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Chocolate Havanese

Swim therapy

When a beloved pet gets seriously injured or requires orthopedic surgery, you may be facing a long road to recovery; many weeks of healing followed by many more weeks of reconditioning are possible and quite likely. Complete recovery may not always be possible, but the ideal of course, is to attain the best level of recovery with a return to as many activities as were done previously. Owners naturally hope for the best and want to do everything they can to help but may not know what they can do or where to start.

Last year I had the misfortune of one of my older Havanese requiring surgery. At 10&1/2 years old, we were faced with a ruptured Anterior Cruciate Ligament (ACL) and torn cartilage. She is a very high-drive active performance dog, so we chose surgery as the best option for her. I spent countless sleepless nights worrying about what the future would hold. I was convinced that our days of training and competition were over; all I hoped for was that she recovered sufficiently to still enjoy the things she likes best in life. One thing against her of course was her age; however there were many more things in her favour; she was lean, muscular and in top condition. I was surprised and cautiously optimistic when our orthopedic Vet offered an excellent prognosis. The most optimistic outcome was a full recovery to allow her to continue in any and all previous activities, including training and perhaps competing again. But achieving that very best outcome was going to take some work on my part.

A dog will naturally protect an injured body part and may hold it tucked in close to their body. This is a natural response, but if permitted throughout the healing process, a limb can then heal in an unnatural position, or can have tightened ligaments which restrict range of motion resulting in a limp or other loss of mobility. In our case, that meant carefully structured exercises including physiotherapy starting just 24 hours post surgery. I became an expert in passive range of motion exercises, stretches and massage techniques. These would promote correct healing and ensure the widest range of motion possible. Was it enough? Could I do any more?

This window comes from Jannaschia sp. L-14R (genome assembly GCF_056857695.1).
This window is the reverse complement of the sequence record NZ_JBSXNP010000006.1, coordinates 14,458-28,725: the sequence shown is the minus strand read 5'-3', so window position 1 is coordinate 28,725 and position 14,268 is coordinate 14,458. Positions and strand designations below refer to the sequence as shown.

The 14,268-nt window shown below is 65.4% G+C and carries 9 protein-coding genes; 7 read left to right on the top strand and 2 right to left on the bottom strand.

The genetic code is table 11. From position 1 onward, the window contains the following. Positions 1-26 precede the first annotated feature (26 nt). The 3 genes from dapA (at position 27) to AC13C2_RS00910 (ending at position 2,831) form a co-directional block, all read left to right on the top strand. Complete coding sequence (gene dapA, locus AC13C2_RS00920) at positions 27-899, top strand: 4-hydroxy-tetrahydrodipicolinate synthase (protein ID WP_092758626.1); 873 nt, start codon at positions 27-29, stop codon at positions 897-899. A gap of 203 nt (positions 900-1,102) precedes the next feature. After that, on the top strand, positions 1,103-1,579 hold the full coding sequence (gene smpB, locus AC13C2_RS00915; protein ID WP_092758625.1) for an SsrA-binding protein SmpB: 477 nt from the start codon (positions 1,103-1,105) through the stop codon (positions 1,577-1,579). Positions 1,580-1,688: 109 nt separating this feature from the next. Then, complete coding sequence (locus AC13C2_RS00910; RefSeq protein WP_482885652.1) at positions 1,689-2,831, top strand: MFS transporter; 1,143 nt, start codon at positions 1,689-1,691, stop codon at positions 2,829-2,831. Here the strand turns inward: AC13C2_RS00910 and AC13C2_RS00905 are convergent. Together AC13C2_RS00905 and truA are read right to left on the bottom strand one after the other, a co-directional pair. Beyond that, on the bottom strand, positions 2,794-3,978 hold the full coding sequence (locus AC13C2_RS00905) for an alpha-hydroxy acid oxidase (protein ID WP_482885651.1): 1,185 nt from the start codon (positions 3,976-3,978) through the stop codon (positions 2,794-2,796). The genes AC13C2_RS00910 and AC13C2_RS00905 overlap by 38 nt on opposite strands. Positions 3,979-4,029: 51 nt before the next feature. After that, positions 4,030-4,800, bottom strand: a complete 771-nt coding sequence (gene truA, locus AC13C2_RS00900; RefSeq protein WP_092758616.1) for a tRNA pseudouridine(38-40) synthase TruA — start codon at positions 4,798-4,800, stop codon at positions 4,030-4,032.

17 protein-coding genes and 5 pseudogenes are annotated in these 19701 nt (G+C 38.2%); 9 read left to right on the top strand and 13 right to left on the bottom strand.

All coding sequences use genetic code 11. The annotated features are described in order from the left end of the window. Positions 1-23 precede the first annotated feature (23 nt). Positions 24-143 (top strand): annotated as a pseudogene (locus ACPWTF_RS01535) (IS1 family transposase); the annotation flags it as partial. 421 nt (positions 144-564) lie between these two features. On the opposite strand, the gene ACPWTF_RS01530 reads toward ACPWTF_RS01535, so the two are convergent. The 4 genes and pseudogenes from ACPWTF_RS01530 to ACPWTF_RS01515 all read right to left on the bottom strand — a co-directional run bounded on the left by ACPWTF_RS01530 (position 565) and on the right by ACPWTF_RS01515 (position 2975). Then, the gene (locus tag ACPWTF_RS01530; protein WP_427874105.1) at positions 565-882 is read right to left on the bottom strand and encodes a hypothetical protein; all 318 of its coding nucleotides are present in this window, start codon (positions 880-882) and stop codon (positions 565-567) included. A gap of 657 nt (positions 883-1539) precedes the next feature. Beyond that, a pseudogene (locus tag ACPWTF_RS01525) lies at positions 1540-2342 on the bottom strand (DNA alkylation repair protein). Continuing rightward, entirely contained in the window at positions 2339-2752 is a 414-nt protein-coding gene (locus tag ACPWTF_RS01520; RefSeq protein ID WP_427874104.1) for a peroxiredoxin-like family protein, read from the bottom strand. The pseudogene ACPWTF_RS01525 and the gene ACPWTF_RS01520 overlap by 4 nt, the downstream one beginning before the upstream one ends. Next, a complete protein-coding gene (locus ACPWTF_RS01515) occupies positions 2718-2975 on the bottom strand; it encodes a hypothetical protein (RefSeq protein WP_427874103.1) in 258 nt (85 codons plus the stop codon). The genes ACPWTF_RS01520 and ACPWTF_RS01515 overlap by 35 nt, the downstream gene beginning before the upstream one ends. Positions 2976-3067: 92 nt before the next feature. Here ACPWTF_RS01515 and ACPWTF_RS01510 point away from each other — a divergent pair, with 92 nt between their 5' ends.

As I delved into researching post surgery recovery techniques, the one thing that came up regularly was the benefits of swimming. With our Vets approval we chose to add Hydrotherapy to our recovery program. My 10 year old Havanese had never been exposed to water, so it was with hope but also some trepidation that we went off to swim therapy. I had nothing to worry about. At her first exposure, she walked straight down the ramp right into the pool and started swimming. Years ago, I ran across some Havanese notes that indicated Havanese are avid swimmers and can swim like little seals if raised near water. It's one of those interesting little tidbits of information that had gone by the wayside. All Havanese may not have this love of water, but this one certainly does.

Swimming is a non weight bearing activity which may improve flexibility and help to rebuild muscle tone and strength while minimizing stain to injured or sore areas. Because of the buoyancy, there are less risks and limitations than other forms of exercise which means that more exercise may be able to be done sooner in a recovery program. An experienced trainer develops a program suitable to the dog's age, injury and level of recovery and works the dog in individual assisted swim sessions. Many methods may be used, building on the dog's natural abilities and aptitudes. In our case, seeing as I have an avid retriever, the program included water retrieves with a special floating dumbbell. At first, the swim laps were very short with plenty of resting in between. Our trainer also used small floats for support which gradually were removed as my recovering dog got stronger. After a few sessions, she was swimming well and getting noticeably stronger with little limitation of movement. Week after week, the Vet was delighted her progress. At the two month mark, we were a couple of weeks ahead of the expected improvement.

While swim therapy may not be right for all dogs and all instances, I am confident that in our case, swimming is what made the difference. Not only did it accelerate recovery, it also helped to achieve the highest level of recovery possible. Hydrotherapy may be one of many assorted options to optimize the healing process and help an injured pet recover good health and function.

Note: 6 months post surgery Mitzi was back in the agility ring enjoying one of her favorite activities.